Jay-Z has notably been quoted as saying that Reasonable Doubt is the album that took him his entire life [up until the release] to make. It made for an interesting listen — truly an opus. When Roc-A-Fella dissolved, the only luggage Jigga wanted to take with him was his debut; his baby. A decade or two from now, Toronto rapper Domestik may very well say the very same thing about The Transition From Then To Now, his first full-length LP. It’s an intensely personal conceptual piece that — at a few points — borders on TMI. It does, though, deliver a relatable and endearing level of nostalgia and honesty you just can’t be mad at.
The ten-track project quite literally follows his life from birth to adulthood. He discusses his birth on the intro, “11.11,” the pivotal role his “Grandma’s House” played on his childhood, the loss of family on much more on the vibed out “Summer Fall.” The production value is all very jazzy, 90s aesthetic, laid out by Nujabes, Fat Jon, Emancipator, DSK, and No.9. While easy on the ears, though, the album may not be a casual listen for some, as it’s entirely personal and introspective. Without prior introduction to his work, this has the potential to come across as an information overload about his life/background. Especially if you find it hard to relate to his particular experience.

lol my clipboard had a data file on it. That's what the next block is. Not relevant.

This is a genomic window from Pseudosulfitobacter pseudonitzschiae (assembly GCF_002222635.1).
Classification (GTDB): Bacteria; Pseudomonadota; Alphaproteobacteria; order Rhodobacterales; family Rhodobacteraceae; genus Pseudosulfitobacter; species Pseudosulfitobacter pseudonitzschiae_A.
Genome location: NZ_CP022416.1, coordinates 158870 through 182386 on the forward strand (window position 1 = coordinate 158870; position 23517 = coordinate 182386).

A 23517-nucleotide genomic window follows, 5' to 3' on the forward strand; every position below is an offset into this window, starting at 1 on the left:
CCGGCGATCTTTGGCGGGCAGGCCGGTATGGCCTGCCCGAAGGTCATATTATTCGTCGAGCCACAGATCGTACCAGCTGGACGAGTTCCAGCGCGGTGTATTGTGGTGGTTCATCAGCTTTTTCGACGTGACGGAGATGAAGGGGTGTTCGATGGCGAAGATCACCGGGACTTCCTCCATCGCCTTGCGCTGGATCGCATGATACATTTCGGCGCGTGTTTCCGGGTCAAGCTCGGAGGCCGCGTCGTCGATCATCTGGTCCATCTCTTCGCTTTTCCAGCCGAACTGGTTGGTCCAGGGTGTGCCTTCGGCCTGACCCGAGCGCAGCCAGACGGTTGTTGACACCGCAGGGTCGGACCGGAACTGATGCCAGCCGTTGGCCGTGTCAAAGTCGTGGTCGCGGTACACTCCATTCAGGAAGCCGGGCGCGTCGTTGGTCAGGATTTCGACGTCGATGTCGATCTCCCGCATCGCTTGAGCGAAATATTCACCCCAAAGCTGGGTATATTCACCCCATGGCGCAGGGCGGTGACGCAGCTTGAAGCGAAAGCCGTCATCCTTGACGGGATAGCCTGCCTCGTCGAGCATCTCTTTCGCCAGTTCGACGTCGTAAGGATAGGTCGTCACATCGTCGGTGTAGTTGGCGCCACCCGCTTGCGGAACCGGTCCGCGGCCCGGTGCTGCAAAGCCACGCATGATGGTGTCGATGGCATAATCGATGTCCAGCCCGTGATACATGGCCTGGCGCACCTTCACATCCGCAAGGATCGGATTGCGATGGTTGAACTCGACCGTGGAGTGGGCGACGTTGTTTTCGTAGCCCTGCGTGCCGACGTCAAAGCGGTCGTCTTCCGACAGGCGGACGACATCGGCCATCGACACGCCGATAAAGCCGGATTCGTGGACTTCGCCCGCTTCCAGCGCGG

One of the weirder moment was the TMI “The Position,” where he describes [in awkward detail] his journey of self-discovery. If you have any doubt, it’s all about him masturbating — a lot. #awkward.
“Home Sweet Home” is an ode to the city of Toronto, split into three separate pieces; it describes the city’s cultural variation, adventures on the cities transit, and the darker [crime-ridden] underbelly of the cities more shady blocks. “Soundtrack To Our Life,” introduces his first hip-hop experience, and the ultimate role it played in his life.
From his family, his faith, and music, nothing is left out of The Transition From Then To Now. While his story may not include being shot nine times — it’s an interesting story none-the-less. Get to know Domestik [literally/figuratively] and give this well-produced album a spin.